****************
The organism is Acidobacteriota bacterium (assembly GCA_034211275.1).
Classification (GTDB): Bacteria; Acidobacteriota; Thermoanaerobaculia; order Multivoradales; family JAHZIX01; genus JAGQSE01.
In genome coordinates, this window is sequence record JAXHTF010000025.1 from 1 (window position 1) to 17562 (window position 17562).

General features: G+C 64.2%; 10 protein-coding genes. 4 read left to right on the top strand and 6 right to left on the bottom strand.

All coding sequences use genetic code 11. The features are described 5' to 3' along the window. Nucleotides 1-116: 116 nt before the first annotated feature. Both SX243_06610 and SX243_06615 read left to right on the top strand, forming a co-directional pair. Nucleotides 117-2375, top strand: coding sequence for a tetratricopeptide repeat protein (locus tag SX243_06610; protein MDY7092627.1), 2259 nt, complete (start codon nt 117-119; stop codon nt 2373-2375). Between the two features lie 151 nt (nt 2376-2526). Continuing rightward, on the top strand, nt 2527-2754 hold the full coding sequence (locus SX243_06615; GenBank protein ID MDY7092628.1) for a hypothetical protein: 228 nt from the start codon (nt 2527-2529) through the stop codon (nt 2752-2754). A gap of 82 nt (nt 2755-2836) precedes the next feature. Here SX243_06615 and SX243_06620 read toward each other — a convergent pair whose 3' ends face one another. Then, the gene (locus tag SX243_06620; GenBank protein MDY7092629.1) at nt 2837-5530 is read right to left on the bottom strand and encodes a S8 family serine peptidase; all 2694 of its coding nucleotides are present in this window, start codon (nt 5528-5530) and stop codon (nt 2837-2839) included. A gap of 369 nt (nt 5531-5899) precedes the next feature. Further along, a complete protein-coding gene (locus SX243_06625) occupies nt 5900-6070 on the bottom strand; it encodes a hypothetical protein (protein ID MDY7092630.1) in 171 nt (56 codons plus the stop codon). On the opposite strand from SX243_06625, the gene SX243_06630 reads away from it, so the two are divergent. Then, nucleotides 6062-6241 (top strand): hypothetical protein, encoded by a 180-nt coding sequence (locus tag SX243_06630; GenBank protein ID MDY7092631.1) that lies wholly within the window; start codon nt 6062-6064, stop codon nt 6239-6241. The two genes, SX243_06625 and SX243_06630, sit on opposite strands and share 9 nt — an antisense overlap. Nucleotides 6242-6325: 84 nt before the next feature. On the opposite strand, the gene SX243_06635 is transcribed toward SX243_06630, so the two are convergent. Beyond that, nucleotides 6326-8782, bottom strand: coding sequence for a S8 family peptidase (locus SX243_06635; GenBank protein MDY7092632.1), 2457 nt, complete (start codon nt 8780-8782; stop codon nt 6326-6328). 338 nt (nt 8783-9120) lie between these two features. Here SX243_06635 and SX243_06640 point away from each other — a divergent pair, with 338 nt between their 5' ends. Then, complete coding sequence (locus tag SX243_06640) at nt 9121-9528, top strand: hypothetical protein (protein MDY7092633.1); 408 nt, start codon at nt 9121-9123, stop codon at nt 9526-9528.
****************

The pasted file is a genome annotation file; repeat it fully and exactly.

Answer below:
The organism is Acidobacteriota bacterium (assembly GCA_034211275.1).
Classification (GTDB): Bacteria; Acidobacteriota; Thermoanaerobaculia; order Multivoradales; family JAHZIX01; genus JAGQSE01.
In genome coordinates, this window is sequence record JAXHTF010000025.1 from 1 (window position 1) to 17562 (window position 17562).

General features: G+C 64.2%; 10 protein-coding genes. 4 read left to right on the top strand and 6 right to left on the bottom strand.

All coding sequences use genetic code 11. The features are described 5' to 3' along the window. Nucleotides 1-116: 116 nt before the first annotated feature. Both SX243_06610 and SX243_06615 read left to right on the top strand, forming a co-directional pair. Nucleotides 117-2375, top strand: coding sequence for a tetratricopeptide repeat protein (locus tag SX243_06610; protein MDY7092627.1), 2259 nt, complete (start codon nt 117-119; stop codon nt 2373-2375). Between the two features lie 151 nt (nt 2376-2526). Continuing rightward, on the top strand, nt 2527-2754 hold the full coding sequence (locus SX243_06615; GenBank protein ID MDY7092628.1) for a hypothetical protein: 228 nt from the start codon (nt 2527-2529) through the stop codon (nt 2752-2754). A gap of 82 nt (nt 2755-2836) precedes the next feature. Here SX243_06615 and SX243_06620 read toward each other — a convergent pair whose 3' ends face one another. Then, the gene (locus tag SX243_06620; GenBank protein MDY7092629.1) at nt 2837-5530 is read right to left on the bottom strand and encodes a S8 family serine peptidase; all 2694 of its coding nucleotides are present in this window, start codon (nt 5528-5530) and stop codon (nt 2837-2839) included. A gap of 369 nt (nt 5531-5899) precedes the next feature. Further along, a complete protein-coding gene (locus SX243_06625) occupies nt 5900-6070 on the bottom strand; it encodes a hypothetical protein (protein ID MDY7092630.1) in 171 nt (56 codons plus the stop codon). On the opposite strand from SX243_06625, the gene SX243_06630 reads away from it, so the two are divergent. Then, nucleotides 6062-6241 (top strand): hypothetical protein, encoded by a 180-nt coding sequence (locus tag SX243_06630; GenBank protein ID MDY7092631.1) that lies wholly within the window; start codon nt 6062-6064, stop codon nt 6239-6241. The two genes, SX243_06625 and SX243_06630, sit on opposite strands and share 9 nt — an antisense overlap. Nucleotides 6242-6325: 84 nt before the next feature. On the opposite strand, the gene SX243_06635 is transcribed toward SX243_06630, so the two are convergent. Beyond that, nucleotides 6326-8782, bottom strand: coding sequence for a S8 family peptidase (locus SX243_06635; GenBank protein MDY7092632.1), 2457 nt, complete (start codon nt 8780-8782; stop codon nt 6326-6328). 338 nt (nt 8783-9120) lie between these two features. Here SX243_06635 and SX243_06640 point away from each other — a divergent pair, with 338 nt between their 5' ends. Then, complete coding sequence (locus tag SX243_06640) at nt 9121-9528, top strand: hypothetical protein (protein MDY7092633.1); 408 nt, start codon at nt 9121-9123, stop codon at nt 9526-9528.